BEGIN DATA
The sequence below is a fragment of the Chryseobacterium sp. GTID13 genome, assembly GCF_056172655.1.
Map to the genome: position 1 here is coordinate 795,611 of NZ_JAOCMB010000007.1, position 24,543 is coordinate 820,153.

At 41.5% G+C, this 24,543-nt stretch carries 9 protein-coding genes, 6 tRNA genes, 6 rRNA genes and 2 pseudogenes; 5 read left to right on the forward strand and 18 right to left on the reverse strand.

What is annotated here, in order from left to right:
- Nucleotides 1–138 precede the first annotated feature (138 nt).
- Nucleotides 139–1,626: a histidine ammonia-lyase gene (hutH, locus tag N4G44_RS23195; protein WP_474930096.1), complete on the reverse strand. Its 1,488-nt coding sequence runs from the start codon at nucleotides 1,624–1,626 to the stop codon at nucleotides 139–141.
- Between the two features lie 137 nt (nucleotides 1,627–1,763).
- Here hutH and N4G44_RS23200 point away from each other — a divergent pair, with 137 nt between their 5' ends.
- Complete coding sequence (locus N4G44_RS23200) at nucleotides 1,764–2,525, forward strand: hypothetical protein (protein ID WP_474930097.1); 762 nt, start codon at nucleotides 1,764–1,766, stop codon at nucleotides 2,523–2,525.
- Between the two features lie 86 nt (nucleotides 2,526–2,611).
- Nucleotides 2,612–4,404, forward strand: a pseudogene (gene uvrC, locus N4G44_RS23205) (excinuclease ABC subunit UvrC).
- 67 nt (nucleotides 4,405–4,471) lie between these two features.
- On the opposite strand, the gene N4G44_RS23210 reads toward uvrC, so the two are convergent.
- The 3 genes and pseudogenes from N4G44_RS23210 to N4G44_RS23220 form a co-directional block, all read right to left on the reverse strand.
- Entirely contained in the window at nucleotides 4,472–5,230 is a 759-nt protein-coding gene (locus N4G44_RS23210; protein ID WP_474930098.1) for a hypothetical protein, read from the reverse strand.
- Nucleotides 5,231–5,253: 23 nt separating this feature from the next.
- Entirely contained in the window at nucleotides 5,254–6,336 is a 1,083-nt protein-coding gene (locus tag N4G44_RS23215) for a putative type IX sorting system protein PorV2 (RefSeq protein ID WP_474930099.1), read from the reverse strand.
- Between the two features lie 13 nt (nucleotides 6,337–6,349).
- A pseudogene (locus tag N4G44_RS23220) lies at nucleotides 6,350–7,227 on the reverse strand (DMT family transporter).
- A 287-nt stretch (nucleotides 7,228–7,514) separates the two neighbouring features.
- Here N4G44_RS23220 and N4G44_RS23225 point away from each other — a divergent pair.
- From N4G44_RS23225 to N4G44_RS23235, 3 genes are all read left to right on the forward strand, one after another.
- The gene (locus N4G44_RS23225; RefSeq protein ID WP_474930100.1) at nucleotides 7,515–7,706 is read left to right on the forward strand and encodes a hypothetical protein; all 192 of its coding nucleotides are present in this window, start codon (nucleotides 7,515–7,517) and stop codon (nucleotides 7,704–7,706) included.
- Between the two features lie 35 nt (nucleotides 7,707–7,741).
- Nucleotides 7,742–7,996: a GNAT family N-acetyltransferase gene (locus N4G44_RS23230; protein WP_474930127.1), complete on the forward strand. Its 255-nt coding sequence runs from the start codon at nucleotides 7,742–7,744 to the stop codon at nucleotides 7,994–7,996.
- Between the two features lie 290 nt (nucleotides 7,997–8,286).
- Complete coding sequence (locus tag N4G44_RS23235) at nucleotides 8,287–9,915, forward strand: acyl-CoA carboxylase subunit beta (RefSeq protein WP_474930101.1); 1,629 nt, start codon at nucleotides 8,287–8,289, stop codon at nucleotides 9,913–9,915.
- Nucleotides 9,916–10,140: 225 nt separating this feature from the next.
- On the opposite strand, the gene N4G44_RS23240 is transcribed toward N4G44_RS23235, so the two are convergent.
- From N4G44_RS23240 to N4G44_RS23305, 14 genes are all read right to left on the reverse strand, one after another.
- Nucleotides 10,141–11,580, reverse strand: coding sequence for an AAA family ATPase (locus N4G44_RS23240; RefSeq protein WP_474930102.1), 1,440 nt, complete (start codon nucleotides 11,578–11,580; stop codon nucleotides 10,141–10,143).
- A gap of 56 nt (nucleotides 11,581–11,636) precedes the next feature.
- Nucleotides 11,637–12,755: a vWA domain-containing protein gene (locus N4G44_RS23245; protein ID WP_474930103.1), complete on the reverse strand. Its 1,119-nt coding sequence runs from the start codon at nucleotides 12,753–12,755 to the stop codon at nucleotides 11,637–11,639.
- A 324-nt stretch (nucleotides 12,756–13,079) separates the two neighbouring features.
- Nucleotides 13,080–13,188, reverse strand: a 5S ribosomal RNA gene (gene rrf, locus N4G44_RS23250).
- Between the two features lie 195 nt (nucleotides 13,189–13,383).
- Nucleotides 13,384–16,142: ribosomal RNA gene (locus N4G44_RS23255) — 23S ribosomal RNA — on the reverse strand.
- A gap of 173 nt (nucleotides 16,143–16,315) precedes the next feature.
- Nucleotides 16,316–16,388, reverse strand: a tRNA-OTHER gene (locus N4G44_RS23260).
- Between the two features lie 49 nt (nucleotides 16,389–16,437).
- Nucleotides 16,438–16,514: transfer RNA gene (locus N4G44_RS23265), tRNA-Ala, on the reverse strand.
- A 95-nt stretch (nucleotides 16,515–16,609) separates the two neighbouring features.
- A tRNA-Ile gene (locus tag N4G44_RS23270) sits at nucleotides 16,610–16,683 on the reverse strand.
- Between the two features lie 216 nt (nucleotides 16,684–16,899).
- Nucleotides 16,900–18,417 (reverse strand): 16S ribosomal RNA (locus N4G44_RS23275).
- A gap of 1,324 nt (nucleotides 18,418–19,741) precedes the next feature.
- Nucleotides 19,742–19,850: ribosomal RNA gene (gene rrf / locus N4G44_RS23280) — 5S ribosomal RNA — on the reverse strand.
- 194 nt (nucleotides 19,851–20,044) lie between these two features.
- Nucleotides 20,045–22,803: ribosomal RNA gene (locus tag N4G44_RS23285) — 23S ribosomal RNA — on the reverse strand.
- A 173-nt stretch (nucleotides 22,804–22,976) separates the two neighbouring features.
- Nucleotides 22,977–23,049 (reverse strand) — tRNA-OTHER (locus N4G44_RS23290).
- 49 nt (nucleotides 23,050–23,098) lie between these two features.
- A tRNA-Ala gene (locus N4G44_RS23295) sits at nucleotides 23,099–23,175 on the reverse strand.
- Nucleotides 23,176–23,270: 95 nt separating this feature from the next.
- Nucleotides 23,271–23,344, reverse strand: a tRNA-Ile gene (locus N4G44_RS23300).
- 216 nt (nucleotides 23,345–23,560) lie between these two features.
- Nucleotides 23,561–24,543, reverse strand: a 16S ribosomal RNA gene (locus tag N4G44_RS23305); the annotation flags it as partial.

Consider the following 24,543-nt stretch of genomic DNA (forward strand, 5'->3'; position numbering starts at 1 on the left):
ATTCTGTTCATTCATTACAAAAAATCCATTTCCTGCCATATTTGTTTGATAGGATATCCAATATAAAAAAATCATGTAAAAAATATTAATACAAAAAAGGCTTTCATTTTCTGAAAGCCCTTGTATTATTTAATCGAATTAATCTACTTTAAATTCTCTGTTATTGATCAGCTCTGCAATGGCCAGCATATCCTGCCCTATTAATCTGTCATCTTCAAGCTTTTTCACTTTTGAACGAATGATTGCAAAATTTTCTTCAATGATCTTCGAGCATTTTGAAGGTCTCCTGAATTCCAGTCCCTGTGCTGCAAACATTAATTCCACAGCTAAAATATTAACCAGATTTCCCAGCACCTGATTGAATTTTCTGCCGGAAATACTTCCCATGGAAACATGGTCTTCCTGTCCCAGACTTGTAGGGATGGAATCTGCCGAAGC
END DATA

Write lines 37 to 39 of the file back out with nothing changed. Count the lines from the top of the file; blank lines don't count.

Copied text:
- Nucleotides 13,384–16,142: ribosomal RNA gene (locus N4G44_RS23255) — 23S ribosomal RNA — on the reverse strand.
- A gap of 173 nt (nucleotides 16,143–16,315) precedes the next feature.
- Nucleotides 16,316–16,388, reverse strand: a tRNA-OTHER gene (locus N4G44_RS23260).